Vidita was very young when she stated her lab. She credits Veronica Rodrigues and KS Krishnan, senior faculty in her department (Department of Biological Sciences) for mentoring her. “I was very young and raw and was just finding my feat. They are incredibly generous human beings with a view of science as being larger than individual success. Being at the receiving end of mentorship helps emulate the best practices. What I saw in them was remarkable generosity. I have felt that when they faced challenges, they very selflessly and generously worked for the next generation.”

Vidita was nominated for the award by her students, mentees and former post-docs. She hopes every generation passes on the knowledge to the next. “Science is global and you are a part of a process of inquiry which is much larger and bigger than you and will outlive you.

Nature writes that Vidita knows the toll that graduate studies, along with the setbacks inherent to research, can take on students. Her philosophy is to put “people over productivity”.

Asked about her thoughts on Indian Psychology, Vidita says, “From an Indian perspective, all of us who have been lucky to have been mentored here have a wide perspective of science, not contained within any affiliations or boundaries. Human civilisation has been exploring questions about how we and our brain respond to the environment and that is the underpinning of all psychological enquiry, in neuroscience etc. It is difficult to postulate if insights from one civilisation are superior to those of another. I would not go down that road for I think mankind has been asking these questions over and over again.”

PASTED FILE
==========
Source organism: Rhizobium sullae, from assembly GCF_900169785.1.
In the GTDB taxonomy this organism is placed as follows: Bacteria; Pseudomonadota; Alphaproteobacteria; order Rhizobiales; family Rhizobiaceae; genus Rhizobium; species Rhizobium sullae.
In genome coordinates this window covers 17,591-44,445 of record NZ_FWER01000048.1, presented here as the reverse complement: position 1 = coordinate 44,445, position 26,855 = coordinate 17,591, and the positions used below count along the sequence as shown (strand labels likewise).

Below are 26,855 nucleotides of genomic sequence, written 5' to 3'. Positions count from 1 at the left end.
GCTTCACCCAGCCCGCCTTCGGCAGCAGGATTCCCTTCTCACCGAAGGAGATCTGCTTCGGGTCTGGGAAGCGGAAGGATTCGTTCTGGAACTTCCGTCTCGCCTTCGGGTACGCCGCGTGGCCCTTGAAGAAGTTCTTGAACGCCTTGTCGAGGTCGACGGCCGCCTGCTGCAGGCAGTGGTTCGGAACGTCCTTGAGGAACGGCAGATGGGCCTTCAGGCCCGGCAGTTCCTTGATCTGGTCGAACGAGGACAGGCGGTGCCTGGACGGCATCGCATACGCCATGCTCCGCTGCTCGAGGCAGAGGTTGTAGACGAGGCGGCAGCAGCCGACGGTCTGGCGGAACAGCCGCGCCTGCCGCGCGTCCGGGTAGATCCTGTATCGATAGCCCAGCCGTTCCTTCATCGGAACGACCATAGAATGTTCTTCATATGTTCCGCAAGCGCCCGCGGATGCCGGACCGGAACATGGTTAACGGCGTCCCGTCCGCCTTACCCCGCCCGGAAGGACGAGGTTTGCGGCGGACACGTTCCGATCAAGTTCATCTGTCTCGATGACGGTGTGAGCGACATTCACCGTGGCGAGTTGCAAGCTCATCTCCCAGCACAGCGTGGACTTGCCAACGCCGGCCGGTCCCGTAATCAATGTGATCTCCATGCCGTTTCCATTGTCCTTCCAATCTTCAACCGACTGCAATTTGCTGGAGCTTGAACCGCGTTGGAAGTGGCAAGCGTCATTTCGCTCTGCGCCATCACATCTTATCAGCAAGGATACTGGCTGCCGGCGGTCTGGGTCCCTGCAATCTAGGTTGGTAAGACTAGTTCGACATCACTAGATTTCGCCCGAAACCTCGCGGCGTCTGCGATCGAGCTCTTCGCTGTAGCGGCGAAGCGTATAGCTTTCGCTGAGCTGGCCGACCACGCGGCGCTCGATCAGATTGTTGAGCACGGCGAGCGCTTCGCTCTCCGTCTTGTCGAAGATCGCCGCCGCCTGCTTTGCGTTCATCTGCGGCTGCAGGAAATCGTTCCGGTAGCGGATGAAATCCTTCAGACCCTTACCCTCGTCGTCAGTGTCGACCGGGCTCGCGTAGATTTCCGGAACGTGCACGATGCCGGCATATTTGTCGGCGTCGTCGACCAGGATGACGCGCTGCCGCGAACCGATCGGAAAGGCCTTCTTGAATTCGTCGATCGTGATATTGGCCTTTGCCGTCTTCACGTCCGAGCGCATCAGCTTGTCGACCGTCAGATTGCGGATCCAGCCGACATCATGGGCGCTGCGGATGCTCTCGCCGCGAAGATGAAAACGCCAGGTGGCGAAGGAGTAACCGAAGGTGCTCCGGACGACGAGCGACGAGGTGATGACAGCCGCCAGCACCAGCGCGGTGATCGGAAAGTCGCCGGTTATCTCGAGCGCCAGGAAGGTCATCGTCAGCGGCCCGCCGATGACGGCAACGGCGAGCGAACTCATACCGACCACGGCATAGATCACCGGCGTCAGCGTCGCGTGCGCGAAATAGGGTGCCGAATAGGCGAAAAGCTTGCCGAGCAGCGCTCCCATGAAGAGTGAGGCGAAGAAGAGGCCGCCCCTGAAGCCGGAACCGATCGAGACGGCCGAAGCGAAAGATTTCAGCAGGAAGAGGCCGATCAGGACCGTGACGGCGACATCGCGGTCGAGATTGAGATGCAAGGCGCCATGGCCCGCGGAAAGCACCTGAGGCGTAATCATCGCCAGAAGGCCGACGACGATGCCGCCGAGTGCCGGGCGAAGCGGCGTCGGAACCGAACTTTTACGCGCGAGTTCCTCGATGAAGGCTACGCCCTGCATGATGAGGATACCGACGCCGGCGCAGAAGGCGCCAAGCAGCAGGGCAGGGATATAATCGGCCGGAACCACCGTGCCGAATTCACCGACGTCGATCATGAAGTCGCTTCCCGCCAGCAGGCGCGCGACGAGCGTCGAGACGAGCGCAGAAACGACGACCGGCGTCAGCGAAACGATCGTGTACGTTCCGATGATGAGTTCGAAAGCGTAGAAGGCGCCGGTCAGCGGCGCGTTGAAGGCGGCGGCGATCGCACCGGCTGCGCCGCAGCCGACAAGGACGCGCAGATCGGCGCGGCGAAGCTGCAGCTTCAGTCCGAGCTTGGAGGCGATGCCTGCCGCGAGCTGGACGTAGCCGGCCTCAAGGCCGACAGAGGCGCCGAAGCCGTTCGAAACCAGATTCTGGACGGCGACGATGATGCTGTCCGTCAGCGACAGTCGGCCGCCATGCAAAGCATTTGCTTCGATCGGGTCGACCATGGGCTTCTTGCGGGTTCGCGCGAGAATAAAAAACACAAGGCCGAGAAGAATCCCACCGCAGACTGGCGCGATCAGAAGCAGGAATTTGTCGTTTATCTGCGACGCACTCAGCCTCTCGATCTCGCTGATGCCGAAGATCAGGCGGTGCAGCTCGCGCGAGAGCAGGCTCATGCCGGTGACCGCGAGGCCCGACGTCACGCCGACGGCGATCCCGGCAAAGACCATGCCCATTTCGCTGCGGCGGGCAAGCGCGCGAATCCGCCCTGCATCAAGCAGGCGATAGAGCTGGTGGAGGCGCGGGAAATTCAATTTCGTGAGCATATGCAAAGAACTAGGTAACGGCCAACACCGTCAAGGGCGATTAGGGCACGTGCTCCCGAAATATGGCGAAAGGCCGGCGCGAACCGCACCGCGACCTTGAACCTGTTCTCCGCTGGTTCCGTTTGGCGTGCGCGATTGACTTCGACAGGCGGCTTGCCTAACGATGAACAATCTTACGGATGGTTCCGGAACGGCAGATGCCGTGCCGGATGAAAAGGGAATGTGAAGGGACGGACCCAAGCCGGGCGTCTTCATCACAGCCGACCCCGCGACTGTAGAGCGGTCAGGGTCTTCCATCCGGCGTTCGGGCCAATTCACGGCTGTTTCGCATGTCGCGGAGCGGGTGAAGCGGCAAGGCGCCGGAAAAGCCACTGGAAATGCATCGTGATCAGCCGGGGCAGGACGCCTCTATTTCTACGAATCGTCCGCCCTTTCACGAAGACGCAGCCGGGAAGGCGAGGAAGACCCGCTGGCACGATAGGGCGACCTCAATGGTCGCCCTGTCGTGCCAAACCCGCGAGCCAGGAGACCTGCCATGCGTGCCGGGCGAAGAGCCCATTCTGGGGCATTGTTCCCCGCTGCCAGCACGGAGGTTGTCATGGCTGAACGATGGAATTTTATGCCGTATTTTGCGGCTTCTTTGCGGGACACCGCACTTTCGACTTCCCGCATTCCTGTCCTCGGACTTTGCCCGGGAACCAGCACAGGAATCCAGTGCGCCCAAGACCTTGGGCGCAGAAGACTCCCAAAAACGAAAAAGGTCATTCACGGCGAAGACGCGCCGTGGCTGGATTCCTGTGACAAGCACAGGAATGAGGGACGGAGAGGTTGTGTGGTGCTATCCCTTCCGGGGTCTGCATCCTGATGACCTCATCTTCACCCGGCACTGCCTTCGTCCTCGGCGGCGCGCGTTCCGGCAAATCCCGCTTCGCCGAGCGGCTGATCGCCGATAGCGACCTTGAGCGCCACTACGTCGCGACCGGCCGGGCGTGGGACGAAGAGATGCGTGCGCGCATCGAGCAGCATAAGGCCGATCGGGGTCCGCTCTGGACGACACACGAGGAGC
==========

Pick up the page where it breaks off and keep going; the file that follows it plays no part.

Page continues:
Vidita says there is enough room for all approaches, with each having a value. “There are definitely values to the approaches that are there say within Vedanta philosophy, that are there in Sufism. My view would be that there is much to be gained from each of these approaches.”

Nature reports that those who nominated Narasimha lauded his accessibility, openness to students’ thoughts and dissenting opinions, and insistence on giving credit for their work and ideas.

Roddam Narasimha, winner of the lifetime-achievement award. Credit: Prof Roddam Narasimha

Narasimha's interests have been in fluid dynamical problems associated with aerospace and atmospheric sciences. Narasimha credits mathematician and aerospace engineer Satish Dhawan, for mentoring him. Dhawan also taught Narasimha to tackle research that would have applications that benefit India. Narasamiha’s hobby is to attempt to understand the epistemology that drove classical Indic science during its most productive age, during the 1500 years or so from Caraka to Nilakantha.

Nature’s mentoring-award programme, which in 2019 marked its 15th year, annually confers two prizes: one for a mid-career mentor, and the other for a lifetime of achievement in mentoring. Each year, the awards recognize mentors from a different country or region.

The 2019 awards sought nominations from India, a country that produced 24,300 PhD graduates in 2014, the fourth-highest number in the world after the United States, the United Kingdom and Germany. The nominations were judged by a panel that included Indian scientists working in the nation and abroad; each award had a prize of 700,000 rupees (US$9,800).